China has broadly agreed to an expansion of United Nations sanctions on North Korea to punish the regime for last month’s rocket launch, according to three UN diplomats familiar with plans for a draft resolution.
The draft resolution condemning North Korea’s nuclear aggression will probably be circulated and put to a vote before South Korea takes over the presidency of the 15-member decision- making body in February, according to the officials, who asked for anonymity because negotiations were private and China’s consent to the reprieve wasn’t yet final.
The U.S. has been pressuring China to agree publicly to the addition of further names and entities to a UN blacklist and to deliver a binding rebuke. China, North Korea’s main ally and one of the council’s five veto-wielding powers, has tended to protect its neighbor and called instead for quiet diplomacy.
China’s decision to back off its opposition to further measures could result in the passage of the first resolution against North Korea in four years. China had argued until now that the international community should attempt to engage with the new leadership and that further sanctions would sour those efforts.
China’s agreement to a resolution is significant politically because it sends a message to the pariah state that it can’t hide behind Beijing indefinitely. It would do little to change the realities on the ground for what is the most isolated and shunned country in the world, the diplomats said.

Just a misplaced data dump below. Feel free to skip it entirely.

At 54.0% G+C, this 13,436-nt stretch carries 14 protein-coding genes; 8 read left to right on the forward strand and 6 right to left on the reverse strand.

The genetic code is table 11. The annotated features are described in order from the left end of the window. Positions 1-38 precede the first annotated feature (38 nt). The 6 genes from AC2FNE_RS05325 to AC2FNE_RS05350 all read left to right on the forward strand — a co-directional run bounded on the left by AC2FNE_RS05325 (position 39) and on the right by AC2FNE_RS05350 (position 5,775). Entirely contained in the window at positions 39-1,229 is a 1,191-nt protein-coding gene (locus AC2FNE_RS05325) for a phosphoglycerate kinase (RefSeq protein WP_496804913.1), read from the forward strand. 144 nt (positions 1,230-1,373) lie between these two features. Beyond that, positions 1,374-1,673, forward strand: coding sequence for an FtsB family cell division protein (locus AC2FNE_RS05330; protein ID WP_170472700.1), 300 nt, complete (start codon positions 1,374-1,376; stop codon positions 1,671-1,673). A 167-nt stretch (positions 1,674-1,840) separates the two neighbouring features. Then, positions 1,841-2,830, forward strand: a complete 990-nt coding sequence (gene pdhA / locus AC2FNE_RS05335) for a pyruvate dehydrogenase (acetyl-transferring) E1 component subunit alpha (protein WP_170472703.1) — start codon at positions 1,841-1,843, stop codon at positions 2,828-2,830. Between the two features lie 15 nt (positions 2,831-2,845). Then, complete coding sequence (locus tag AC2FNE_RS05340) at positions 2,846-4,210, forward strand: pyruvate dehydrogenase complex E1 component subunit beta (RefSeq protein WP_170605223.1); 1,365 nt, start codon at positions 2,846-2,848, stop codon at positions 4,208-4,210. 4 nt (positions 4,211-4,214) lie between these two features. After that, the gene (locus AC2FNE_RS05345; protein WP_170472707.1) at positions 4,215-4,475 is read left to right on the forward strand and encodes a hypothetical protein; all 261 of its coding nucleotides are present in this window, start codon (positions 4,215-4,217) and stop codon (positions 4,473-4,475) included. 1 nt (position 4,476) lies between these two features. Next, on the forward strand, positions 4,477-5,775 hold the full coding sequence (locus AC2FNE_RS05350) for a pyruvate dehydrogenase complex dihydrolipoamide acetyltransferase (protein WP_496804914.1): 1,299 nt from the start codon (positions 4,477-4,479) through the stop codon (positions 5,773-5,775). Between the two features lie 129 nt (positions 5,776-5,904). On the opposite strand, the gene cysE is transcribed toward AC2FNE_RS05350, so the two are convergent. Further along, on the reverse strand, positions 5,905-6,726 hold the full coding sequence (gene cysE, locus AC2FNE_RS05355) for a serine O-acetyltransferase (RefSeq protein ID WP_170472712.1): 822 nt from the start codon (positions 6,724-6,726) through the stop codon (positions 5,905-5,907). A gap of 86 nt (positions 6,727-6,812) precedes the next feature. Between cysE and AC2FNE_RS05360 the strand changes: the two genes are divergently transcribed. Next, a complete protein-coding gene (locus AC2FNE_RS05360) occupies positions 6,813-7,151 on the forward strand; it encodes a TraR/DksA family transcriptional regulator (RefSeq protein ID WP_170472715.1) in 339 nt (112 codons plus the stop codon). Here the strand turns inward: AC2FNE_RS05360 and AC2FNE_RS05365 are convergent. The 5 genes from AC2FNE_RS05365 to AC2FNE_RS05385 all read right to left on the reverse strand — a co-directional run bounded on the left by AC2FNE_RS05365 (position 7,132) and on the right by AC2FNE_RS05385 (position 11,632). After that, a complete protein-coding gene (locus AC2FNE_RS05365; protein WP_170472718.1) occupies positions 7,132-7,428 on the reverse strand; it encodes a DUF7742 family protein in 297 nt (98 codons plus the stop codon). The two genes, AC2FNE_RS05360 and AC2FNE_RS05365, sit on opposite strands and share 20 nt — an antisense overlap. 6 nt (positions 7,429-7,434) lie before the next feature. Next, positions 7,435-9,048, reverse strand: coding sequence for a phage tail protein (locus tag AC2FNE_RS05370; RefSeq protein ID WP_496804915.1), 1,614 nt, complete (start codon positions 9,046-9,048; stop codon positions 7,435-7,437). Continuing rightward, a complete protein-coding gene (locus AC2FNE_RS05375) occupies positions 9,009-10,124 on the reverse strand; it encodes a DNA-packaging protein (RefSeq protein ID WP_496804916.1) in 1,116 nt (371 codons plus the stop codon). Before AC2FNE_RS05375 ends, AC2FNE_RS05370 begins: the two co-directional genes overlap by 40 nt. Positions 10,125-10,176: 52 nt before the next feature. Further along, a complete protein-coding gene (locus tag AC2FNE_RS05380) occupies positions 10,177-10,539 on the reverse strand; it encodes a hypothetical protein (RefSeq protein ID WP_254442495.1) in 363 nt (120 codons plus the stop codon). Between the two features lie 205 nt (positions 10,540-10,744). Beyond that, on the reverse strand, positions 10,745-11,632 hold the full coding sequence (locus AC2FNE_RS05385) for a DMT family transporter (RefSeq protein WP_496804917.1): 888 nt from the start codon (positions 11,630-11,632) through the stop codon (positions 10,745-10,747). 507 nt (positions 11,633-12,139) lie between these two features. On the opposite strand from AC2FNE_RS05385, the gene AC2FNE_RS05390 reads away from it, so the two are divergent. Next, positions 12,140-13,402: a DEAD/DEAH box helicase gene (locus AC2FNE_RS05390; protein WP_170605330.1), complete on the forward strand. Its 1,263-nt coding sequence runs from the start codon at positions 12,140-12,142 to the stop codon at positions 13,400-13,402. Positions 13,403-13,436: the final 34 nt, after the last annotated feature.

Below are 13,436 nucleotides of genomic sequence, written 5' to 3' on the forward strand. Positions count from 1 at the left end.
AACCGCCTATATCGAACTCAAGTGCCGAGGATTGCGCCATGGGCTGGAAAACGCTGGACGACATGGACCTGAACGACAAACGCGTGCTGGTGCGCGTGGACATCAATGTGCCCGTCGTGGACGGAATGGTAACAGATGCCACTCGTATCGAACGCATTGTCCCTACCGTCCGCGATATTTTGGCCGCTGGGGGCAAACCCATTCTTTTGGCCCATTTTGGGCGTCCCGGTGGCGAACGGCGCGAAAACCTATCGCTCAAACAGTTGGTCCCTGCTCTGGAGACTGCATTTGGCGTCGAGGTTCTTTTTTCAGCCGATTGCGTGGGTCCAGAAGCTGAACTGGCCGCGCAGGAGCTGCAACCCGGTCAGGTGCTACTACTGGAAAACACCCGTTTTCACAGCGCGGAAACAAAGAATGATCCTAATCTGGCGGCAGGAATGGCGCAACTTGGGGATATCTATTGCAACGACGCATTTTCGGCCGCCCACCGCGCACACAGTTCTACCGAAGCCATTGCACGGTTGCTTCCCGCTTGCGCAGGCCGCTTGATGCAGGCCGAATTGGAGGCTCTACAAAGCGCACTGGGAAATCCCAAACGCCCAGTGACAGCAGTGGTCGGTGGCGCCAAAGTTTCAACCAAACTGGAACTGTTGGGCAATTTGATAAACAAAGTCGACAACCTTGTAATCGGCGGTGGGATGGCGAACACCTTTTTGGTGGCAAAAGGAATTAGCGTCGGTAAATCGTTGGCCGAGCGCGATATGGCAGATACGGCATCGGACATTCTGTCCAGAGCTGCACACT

The UN last tightened sanctions on North Korea in 2009, shortly after it fired a long-range rocket carrying a communications satellite that failed to enter orbit. The botched launch last April of a rocket that exploded minutes after liftoff was met with a statement of condemnation.
After that, the U.S. was adamant that, if North Korea were to repeat a launch, another round of condemnation wouldn’t be enough.
The Chinese have a track record of obstructionism, hindering the work of a UN panel of experts investigating North Korea’s nuclear program and most recently delaying the June release of the group’s findings, according to Western officials.
North Korea has long sealed itself off from the world, with an official state ideology of juche, or self-reliance, and a narrative that pits a resilient regime against a hostile world. There was some hope that might change after Kim Jong Un succeeded as the country’s leader upon the death of his father, Kim Jong-il in December 2011.
In a Jan. 1 speech, Kim signaled he might ease his country’s confrontational approach to South Korea by saying he would focus his energy on reunification and rebuilding the economy of one of the world’s most impoverished nations.
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